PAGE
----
Tap Dancing, Poetry and Black Mascara

Birkbeck PhD student is one of four prize winners at the 2020 International Book and Pamphlet Competition for her collection: ‘Black Mascara (Waterproof)’

This is a photo of Rosalind Easton

Rosalind Easton

An English teacher for the past 10 years and an English, Theatre and Creative Writing PhD student more recently, Rosalind Easton has spent as many years deconstructing poetry. But it took the interaction with and observations of her young niece to inspire her to write poetry in the first instance. 

Just two and a half years ago, she penned her first poem about the birth of her niece and found other familial influences through her grandmother’s love of literature. She shares that her writing was sporadic- just one or two poems every few months but also notes that “when you get into a rhythm of writing, that’s when you get the lightbulb. That’s why it’s so important to try and write every day.”

Easton was able to source further creative expression through her love of dance; tap dancing, in particular. She points to the correlations and expresses, “The rhythm of my tap dancing comes through in my poetry.”

Having found her rhythm and routine, Easton would spend her mornings before going into work, writing in a local cafe for just under an hour, a process driven by “50% ruthless discipline, 50% pie-in-the-sky dreaming.”

Connections between things is a key component of Easton’s work. She draws the link between poetry and mathematics for its patterns and structures; as well as likening the visual elements of poetry to paintings and sculptures. Throughout her winning collection, objects seem to take on a life of their own with judge, Imtiaz Dharker capturing this most aptly:

Catching sight of a former lover makes my iPhone flicker/ with the ghost of a Nokia brick. All kinds of inanimate things come alive enthusiastically in these poems: the stiletto heel, the music stand, the microphone, a wand with no spells, making every poem a delightful surprise.”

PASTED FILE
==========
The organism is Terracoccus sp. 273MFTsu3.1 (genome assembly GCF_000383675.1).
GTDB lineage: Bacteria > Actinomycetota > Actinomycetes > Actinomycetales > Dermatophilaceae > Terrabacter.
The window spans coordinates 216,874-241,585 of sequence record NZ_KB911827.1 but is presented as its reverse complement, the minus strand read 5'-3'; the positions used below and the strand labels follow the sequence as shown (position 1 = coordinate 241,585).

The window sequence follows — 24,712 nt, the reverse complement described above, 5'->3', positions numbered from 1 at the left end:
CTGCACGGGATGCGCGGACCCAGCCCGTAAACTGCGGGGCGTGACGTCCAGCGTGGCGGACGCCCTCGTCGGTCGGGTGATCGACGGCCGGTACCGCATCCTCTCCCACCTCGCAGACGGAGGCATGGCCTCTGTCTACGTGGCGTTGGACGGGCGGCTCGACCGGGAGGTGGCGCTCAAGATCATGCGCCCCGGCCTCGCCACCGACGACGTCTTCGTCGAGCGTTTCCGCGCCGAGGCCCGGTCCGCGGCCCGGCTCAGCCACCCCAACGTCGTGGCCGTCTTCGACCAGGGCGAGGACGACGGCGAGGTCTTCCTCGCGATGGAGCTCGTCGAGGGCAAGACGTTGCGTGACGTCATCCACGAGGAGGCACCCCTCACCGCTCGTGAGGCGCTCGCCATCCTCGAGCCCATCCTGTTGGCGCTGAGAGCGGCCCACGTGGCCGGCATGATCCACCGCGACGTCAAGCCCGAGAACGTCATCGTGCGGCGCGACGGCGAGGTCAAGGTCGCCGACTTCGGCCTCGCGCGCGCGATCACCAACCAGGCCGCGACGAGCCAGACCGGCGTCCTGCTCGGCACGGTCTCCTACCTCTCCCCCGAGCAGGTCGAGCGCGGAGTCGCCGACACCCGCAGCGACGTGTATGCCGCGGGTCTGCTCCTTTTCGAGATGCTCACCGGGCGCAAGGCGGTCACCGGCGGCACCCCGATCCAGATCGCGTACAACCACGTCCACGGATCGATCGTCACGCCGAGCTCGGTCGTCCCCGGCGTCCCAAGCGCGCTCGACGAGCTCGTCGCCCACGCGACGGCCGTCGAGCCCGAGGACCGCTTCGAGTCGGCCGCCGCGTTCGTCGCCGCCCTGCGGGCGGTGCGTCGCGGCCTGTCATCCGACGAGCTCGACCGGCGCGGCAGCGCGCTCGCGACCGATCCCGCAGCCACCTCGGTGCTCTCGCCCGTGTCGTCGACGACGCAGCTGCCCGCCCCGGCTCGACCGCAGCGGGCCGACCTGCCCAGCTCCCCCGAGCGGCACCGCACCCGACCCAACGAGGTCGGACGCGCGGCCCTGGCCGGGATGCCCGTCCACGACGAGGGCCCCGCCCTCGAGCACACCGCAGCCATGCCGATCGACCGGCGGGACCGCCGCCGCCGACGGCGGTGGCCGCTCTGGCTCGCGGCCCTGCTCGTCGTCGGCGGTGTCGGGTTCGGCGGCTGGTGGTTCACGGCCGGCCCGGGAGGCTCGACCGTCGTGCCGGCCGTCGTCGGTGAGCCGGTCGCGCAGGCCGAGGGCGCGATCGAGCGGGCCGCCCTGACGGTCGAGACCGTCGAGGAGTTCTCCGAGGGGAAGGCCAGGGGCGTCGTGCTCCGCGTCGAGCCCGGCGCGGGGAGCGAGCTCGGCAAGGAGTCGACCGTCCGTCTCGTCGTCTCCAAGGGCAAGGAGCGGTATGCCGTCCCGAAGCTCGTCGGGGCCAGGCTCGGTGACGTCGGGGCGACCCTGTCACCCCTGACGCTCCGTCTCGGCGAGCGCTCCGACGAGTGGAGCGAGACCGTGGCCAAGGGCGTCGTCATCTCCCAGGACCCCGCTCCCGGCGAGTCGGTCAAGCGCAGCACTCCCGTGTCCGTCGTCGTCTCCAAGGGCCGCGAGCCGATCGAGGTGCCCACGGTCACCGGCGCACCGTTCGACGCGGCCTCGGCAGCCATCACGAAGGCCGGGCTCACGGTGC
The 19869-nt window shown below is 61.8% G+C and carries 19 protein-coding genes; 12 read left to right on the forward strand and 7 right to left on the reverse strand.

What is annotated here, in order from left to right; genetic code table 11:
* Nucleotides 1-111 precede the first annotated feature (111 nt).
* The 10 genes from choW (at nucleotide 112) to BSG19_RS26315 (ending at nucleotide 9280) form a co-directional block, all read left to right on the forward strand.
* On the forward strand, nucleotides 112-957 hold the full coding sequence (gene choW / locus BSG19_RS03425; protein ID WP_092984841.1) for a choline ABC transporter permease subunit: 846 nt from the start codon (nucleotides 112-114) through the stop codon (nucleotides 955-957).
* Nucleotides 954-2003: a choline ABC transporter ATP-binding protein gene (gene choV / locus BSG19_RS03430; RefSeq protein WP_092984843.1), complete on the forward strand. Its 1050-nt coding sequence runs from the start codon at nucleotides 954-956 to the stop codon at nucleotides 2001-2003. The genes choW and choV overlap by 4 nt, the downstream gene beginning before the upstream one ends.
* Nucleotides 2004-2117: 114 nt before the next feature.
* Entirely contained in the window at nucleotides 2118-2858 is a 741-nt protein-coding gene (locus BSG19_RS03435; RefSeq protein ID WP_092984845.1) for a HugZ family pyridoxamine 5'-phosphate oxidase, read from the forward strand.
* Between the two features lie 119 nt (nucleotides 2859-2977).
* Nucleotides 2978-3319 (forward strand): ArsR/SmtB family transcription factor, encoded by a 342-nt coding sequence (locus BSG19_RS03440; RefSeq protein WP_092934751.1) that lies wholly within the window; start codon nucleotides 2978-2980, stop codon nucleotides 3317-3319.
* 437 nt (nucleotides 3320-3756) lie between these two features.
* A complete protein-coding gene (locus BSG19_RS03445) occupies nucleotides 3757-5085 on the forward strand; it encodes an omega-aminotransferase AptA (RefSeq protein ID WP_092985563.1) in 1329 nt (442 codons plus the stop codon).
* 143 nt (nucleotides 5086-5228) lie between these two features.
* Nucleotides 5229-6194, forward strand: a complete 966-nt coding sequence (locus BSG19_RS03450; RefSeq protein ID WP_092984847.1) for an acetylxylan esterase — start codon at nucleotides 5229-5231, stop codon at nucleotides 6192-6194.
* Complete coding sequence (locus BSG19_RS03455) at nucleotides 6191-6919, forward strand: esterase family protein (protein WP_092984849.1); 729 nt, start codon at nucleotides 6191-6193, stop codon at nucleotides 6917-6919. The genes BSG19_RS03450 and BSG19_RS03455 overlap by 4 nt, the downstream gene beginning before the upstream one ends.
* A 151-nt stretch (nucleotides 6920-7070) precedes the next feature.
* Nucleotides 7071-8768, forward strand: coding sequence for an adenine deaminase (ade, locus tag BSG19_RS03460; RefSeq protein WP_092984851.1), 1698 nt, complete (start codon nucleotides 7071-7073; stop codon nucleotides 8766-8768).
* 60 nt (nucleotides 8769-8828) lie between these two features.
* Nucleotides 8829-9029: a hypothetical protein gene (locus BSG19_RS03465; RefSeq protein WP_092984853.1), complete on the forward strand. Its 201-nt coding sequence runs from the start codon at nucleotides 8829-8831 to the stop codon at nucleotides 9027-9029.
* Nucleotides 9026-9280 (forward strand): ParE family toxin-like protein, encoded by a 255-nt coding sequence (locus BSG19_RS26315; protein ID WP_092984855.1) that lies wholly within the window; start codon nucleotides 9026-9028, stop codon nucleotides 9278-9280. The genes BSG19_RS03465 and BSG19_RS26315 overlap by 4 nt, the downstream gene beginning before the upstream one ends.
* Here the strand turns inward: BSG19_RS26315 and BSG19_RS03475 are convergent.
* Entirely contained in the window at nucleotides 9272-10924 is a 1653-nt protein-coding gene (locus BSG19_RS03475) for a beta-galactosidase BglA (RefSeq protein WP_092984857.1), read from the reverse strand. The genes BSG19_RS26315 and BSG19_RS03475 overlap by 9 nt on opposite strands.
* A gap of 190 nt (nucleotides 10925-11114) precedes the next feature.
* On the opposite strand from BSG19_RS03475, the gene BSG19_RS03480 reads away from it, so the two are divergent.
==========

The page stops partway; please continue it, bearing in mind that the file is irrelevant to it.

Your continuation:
It’s all a far cry from when Easton had worried about her poetry being publishable, acknowledging that she writes long lines; so she was pleasantly surprised when judge, Ian McMillan praised her for this. Indeed, both judges McMillan and Dharker were emphatic in stating the“final choices were unanimous”.

A Book & Pamphlet winners reading will he held at The Wordsworth Trust in Grasmere in Spring 2021, and the four winning pamphlets will be published in Feb 2021. Read more about the competition and winners.

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School of Arts Awarded Three Research Fellowships from the Leverhulme Trust

Senior Lecturer, Dorigen Caldwell, reflects on her award and looks forward to a time she can visit Italy again.

Like most art historians, I have a passion for art, and am happiest wandering around art galleries, cities and churches. It is therefore a privilege to be able to call that work!

this is a photo of a cathedral in Italy

Please tell us about your area of research. I am a Senior Lecturer in Italian Renaissance Art in the History of Art Department at Birkbeck. My area of research is early modern Italy, with a particular emphasis on religious art produced after the Council of Trent (1545-63), where the beliefs and practices of the Catholic Church were discussed and codified, partly in response to the Protestant Reformation. This marked a key moment in debates not only around religion, but also around the visual arts and their role in the propagation of faith.

What inspires you most when it comes to your academic pursuits? Like most art historians, I have a passion for art, and am happiest wandering around art galleries, cities and churches. It is therefore a privilege to be able to call that work! In both teaching and research, I think I am primarily interested in the history of ideas, and in thinking about the use of images within a broader historical and cultural context.

Why have you chosen this particular area of research? The title of my current research project, for which I was awarded the Leverhulme fellowship, is ‘Piety, Patronage and Politics in Early Modern Rome’. The focus of this research is a private chapel in a Roman church that was lavishly decorated at the beginning of the seventeenth century, and includes an altarpiece designed by the celebrated painter, Annibale Caracci. I chose this chapel because it was commissioned by a family of cardinals who came from the Northern Italian city of Trent, where the pivotal Council was held, and which at the time was a German-speaking territory. As such, these cardinals represented the interests of German catholicism in Rome, and their family chapel represents a unique opportunity to examine the relationship between the periphery (Northern Italy/Southern Germany) and the centre (Rome) of the Catholic world at the time, and to explore ideas around images, beliefs and politics at a moment of intense artistic production.